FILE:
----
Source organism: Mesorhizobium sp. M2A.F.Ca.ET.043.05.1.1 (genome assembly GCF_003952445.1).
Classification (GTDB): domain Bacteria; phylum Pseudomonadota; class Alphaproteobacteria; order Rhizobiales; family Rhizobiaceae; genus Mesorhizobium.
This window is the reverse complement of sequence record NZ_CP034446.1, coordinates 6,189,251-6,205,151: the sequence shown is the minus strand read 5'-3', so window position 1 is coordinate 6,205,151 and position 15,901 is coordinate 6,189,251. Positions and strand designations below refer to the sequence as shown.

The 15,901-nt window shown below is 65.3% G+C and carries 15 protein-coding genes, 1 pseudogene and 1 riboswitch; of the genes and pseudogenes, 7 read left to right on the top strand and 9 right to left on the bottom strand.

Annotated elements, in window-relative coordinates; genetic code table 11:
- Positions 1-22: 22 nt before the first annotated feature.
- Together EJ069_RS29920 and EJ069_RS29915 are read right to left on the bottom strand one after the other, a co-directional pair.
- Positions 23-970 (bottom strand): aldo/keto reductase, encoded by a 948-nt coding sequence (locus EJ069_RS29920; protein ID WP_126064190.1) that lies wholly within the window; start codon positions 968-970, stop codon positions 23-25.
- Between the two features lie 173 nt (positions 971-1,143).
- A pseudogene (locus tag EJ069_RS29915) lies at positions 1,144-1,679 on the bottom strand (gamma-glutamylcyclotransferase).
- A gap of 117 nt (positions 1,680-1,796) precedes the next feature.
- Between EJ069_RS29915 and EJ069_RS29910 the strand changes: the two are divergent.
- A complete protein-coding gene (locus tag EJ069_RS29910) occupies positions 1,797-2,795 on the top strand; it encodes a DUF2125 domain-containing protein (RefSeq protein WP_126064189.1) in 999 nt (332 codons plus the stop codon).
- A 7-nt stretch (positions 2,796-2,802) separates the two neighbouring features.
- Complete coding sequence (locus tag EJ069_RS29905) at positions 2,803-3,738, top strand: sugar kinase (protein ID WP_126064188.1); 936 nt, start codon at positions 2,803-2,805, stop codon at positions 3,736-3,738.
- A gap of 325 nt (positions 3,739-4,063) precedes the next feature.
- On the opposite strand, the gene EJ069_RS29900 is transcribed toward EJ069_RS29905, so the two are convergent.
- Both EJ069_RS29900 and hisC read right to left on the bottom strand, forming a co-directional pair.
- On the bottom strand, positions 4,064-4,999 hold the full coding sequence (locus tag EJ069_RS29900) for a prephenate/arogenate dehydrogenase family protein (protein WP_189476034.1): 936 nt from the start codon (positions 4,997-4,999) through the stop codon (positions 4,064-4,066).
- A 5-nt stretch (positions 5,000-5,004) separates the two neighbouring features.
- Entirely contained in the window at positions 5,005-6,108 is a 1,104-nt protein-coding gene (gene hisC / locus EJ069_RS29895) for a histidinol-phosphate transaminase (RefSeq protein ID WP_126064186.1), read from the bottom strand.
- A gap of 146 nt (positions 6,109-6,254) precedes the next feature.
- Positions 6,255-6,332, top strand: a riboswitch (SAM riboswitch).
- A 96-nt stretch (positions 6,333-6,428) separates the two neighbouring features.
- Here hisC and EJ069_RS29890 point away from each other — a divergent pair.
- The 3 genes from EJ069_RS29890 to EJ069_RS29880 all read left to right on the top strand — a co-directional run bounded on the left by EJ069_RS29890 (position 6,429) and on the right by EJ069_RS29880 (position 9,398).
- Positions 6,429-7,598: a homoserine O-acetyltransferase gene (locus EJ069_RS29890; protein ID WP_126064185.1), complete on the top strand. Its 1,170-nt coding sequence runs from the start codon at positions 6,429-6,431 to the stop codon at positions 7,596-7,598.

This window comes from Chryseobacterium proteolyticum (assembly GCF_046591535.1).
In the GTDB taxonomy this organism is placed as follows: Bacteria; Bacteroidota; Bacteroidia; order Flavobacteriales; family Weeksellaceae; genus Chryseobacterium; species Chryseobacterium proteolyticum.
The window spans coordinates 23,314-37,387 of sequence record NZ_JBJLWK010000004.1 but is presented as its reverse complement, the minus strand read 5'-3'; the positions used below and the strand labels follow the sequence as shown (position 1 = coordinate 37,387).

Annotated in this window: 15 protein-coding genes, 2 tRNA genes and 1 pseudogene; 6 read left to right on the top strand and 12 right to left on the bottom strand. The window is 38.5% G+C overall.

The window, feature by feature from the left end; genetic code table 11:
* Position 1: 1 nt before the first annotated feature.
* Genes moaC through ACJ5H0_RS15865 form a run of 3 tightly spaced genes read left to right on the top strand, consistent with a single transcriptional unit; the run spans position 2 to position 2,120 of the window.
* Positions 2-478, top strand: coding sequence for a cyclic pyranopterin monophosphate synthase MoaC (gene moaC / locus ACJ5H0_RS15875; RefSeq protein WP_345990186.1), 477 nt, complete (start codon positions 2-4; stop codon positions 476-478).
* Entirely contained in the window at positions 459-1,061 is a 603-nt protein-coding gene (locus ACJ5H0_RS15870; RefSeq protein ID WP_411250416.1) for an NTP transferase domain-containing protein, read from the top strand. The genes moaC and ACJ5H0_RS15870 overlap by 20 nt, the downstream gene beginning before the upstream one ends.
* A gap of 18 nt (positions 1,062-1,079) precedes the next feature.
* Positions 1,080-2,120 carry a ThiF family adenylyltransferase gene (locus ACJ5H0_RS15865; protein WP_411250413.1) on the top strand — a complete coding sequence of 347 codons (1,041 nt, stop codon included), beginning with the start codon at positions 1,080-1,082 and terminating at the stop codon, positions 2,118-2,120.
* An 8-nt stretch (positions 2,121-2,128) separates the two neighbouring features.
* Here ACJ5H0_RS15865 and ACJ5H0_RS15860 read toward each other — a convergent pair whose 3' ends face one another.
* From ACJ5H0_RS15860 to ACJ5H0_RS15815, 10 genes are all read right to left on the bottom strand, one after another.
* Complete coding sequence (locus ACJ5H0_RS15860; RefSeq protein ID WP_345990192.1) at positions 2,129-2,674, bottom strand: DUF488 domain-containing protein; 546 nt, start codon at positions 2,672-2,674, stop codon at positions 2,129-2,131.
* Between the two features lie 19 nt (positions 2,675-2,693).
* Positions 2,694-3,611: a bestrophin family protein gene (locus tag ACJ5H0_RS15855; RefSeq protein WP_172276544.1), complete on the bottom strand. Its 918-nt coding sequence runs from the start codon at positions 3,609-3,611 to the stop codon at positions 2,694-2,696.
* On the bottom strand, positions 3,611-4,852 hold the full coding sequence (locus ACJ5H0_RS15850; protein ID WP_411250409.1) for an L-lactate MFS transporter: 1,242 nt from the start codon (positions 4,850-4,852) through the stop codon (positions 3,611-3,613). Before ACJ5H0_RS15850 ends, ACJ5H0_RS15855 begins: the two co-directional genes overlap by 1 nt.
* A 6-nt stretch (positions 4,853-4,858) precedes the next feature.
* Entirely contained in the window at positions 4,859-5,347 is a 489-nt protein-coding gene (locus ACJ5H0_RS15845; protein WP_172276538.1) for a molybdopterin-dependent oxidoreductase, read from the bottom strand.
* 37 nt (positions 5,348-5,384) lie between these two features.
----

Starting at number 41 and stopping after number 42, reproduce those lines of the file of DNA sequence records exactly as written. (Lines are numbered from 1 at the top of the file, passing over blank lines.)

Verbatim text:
* From ACJ5H0_RS15860 to ACJ5H0_RS15815, 10 genes are all read right to left on the bottom strand, one after another.
* Complete coding sequence (locus ACJ5H0_RS15860; RefSeq protein ID WP_345990192.1) at positions 2,129-2,674, bottom strand: DUF488 domain-containing protein; 546 nt, start codon at positions 2,672-2,674, stop codon at positions 2,129-2,131.